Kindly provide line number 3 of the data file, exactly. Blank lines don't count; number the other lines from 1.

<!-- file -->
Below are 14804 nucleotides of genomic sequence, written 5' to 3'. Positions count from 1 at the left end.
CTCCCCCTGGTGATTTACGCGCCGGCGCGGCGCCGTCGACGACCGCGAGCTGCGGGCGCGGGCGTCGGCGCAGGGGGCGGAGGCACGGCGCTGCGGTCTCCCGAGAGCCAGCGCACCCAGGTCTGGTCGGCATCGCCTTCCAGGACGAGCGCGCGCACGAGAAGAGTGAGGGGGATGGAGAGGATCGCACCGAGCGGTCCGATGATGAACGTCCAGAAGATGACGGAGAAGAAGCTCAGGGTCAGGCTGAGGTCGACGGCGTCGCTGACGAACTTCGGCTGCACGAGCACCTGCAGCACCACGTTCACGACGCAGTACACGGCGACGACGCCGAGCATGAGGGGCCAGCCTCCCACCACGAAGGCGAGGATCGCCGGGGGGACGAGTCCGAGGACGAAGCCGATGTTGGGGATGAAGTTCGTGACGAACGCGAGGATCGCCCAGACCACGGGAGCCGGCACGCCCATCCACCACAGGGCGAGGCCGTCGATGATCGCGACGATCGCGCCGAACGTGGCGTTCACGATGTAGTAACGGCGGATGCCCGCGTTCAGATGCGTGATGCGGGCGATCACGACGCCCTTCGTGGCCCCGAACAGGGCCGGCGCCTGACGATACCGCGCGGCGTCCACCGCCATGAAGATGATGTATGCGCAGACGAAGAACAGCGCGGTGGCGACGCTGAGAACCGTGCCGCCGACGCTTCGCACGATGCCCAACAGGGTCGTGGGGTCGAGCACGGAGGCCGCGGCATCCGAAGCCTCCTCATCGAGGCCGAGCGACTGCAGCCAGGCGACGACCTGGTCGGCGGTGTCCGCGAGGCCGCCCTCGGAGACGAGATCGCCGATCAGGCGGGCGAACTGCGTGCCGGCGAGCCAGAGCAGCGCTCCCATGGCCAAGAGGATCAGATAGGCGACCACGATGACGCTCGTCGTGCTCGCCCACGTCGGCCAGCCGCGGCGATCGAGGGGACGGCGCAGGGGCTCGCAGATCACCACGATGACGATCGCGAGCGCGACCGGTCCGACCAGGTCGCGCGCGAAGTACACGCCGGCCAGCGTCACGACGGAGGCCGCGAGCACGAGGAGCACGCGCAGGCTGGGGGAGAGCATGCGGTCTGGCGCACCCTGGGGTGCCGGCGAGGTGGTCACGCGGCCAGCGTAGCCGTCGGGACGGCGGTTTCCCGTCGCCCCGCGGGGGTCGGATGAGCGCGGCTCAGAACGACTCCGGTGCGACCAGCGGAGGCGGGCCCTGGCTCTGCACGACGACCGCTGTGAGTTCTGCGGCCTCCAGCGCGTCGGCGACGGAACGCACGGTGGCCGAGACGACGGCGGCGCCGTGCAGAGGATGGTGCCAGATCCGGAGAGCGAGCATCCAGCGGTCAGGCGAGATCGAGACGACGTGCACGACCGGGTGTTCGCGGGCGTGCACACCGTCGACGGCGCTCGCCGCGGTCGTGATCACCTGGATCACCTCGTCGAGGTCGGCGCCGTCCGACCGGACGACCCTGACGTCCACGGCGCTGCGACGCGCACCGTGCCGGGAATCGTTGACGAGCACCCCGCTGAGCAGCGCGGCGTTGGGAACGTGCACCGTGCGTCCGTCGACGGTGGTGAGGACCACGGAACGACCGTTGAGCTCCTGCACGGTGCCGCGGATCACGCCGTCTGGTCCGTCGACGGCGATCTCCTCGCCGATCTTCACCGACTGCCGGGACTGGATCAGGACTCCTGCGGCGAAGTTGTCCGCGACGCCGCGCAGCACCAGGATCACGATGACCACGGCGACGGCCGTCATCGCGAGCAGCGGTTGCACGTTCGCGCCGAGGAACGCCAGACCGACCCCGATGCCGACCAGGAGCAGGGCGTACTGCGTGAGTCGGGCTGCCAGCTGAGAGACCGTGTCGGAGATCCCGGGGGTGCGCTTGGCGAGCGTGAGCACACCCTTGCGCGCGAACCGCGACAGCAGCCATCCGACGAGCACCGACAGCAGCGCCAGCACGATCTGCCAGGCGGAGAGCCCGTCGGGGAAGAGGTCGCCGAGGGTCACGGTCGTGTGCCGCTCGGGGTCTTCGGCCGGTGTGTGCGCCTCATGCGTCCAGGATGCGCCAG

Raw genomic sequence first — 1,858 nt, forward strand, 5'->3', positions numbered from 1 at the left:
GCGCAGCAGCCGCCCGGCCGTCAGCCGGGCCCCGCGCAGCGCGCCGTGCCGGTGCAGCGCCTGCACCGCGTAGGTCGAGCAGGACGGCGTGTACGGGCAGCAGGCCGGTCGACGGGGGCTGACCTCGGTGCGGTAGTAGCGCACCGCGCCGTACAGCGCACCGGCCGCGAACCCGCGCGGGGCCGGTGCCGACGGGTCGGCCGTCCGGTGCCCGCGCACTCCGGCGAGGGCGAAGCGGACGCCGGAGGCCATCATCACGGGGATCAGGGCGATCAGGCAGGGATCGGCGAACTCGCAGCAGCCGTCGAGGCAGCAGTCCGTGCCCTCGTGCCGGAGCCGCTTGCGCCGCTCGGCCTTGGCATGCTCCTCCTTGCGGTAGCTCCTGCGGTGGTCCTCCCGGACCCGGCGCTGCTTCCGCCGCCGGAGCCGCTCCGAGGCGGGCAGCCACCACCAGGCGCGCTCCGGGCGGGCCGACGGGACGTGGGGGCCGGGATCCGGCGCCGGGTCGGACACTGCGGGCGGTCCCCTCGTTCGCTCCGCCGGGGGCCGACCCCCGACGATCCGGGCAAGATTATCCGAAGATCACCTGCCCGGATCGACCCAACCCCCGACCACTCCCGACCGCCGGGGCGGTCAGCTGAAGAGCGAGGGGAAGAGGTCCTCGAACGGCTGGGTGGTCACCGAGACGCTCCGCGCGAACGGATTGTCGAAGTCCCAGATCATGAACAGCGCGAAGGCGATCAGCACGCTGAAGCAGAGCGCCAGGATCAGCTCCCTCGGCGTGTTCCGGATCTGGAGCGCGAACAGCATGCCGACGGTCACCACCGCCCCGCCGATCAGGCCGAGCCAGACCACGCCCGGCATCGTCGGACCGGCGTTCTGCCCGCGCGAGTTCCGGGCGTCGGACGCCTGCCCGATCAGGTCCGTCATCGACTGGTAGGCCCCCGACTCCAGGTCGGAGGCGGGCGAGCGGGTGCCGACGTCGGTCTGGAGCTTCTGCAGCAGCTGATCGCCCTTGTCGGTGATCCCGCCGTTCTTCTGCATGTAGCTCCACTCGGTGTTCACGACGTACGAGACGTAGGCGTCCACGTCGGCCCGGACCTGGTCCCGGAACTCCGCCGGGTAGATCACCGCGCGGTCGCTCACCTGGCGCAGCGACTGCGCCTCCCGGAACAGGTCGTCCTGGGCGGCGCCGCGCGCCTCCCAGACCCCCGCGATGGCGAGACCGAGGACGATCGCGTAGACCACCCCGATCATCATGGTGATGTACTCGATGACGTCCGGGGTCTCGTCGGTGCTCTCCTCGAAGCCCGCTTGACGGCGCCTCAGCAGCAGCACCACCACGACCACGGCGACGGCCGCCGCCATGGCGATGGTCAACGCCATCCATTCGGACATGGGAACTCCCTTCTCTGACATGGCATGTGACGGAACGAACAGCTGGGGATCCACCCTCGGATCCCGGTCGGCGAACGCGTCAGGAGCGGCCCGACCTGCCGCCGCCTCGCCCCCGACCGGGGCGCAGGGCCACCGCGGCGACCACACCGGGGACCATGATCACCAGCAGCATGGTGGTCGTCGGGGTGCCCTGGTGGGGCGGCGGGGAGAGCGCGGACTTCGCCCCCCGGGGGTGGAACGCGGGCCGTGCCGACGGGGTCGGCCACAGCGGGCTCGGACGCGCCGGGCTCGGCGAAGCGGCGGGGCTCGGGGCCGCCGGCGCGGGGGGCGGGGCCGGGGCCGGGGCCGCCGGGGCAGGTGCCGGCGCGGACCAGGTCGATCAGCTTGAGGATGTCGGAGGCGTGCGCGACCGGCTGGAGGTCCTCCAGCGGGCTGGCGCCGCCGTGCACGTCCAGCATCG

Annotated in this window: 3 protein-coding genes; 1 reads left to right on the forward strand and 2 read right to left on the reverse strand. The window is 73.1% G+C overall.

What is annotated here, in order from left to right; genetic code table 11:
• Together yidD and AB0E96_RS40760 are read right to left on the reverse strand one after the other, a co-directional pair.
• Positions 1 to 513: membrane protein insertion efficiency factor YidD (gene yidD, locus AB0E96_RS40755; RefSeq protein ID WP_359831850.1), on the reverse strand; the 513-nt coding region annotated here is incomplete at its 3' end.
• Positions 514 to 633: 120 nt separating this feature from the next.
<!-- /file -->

Raw genomic sequence first — 1,858 nt, forward strand, 5'->3', positions numbered from 1 at the left: